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The Internet of Things: tracing a new field of enquiry

A Review Essay by Mercedes Bunz, published by Media Culture and Society

In this review essay by Mercedes Bunz, she brings together works by Bratton (2016), Dhanjani (2015), Greengard (2015), Howard (2015) and Sterling (2014) to explore the notion of ‘the internet of things’. The abstract is published here, and the full text can be found in the pages of Media Culture and Society.

Digital Media Studies are driven as much by academic debate as by their constantly changing object of study, digital technology; at least this is the impression one gets when looking at the publications in this field: whenever digital media applications reach the mainstream, they trigger waves of publications. This has been the case, for instance, in Software Studies (see, for example, Berry, 2011; Fuller, 2008), Platform Studies (see, for example, Bogost and Montfort, 2009; Gillespie, 2010), as well studies of social media services like Facebook and Twitter (see, for example, Christensen et al., 2016; Fuchs, 2013; Meikle, 2016). With the rise of the ‘Internet of Things’, Media Studies seems to face its newest development all geared up for ‘the next big thing’. This time, however, books have been published even before the Internet of Things has become mainstream. This article gives an overview over several publications on this topic, thereby aiming to deliver a first sketch of a new and still evolving field. Thus, it is important to start with framing the ‘new media’ those books are referring to when discussing ‘the Internet of Things’.

The term ‘Internet of Things’ denotes objects that have become seamlessly integrated into a digital network. For this, regular things, which could not communicate before, need to be provided with an address; often they also become equipped with sensors that can communicate their status or report on their environment. In short, those things are becoming media. At the moment, networked media-things can already be found in a wide range of consumer devices and home applications from lights and loud speakers to heating systems and surveillance cameras, which all have been connected to smartphones and can be manipulated from outside the home. Other common areas for networked things are transport and …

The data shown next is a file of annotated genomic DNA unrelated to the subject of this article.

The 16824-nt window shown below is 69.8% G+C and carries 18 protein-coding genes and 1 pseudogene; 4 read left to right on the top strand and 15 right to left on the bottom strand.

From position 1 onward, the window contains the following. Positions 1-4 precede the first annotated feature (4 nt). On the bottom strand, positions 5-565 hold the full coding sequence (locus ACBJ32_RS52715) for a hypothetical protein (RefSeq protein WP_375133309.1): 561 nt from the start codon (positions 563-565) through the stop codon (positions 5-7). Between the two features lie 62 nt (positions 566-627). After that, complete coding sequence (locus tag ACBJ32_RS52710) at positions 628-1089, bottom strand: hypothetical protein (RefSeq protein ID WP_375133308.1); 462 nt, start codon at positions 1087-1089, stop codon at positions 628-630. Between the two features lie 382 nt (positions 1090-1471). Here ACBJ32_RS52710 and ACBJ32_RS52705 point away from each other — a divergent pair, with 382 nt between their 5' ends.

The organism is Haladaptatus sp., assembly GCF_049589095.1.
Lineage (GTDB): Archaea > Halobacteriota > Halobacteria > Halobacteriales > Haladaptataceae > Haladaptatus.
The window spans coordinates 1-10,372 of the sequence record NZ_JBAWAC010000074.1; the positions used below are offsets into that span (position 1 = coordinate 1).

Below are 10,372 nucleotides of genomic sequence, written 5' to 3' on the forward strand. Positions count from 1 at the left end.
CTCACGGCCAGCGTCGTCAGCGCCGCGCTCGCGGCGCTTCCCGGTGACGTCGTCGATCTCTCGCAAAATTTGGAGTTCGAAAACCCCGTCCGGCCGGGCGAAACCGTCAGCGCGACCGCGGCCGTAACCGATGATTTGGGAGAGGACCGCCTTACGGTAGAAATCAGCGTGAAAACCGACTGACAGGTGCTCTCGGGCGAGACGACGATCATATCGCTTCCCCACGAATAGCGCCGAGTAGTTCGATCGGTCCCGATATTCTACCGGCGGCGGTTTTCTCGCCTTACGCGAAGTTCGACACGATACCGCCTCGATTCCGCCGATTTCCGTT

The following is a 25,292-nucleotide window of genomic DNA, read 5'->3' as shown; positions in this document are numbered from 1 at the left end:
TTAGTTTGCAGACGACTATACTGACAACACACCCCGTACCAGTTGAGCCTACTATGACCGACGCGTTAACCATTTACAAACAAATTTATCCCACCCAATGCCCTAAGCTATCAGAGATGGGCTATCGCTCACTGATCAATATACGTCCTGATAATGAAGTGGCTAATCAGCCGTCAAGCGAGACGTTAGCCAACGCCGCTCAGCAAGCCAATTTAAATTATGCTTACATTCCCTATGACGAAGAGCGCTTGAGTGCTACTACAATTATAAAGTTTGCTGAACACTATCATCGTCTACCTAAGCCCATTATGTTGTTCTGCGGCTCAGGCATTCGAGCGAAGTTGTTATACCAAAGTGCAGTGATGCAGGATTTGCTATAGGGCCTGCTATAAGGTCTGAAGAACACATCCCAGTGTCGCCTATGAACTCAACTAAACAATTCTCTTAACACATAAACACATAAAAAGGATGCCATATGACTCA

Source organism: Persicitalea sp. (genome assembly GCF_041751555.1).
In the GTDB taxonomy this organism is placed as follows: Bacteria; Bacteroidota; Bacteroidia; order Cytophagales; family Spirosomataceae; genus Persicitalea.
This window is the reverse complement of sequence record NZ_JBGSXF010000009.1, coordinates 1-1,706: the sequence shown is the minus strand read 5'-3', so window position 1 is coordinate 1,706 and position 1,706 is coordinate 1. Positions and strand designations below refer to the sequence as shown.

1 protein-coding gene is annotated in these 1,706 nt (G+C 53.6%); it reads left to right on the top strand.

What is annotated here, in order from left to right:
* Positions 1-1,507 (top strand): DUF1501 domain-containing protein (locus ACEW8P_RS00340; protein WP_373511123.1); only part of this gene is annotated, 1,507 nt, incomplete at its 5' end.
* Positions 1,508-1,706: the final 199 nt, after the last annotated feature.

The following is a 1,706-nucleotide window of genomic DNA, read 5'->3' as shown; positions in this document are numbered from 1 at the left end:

This text should be cited as: Bunz, M. (2016). The Internet of Things: tracing a new field of enquiry. Media Culture and Society.
Mercedes Bunz


Mercedes Bunz is Senior Lecturer at the University of Westminster, London, where she teaches Multimedia Journalism and Social Media, and writes about technology, digital media, and the public sphere. Her research explores digital media and the transformation of journalism, social media and the transformation of the public sphere, the internet of things, political economy of media and communication, critical theory and last but not least philosophy of technology. Her last book was The Silent Revolution: How Algorithms Changed Knowledge, Work, Journalism, and Politics Without Making Too Much Noise (Palgrave Macmillan 2014).


6 September 2016
Published By
Media Culture and Society
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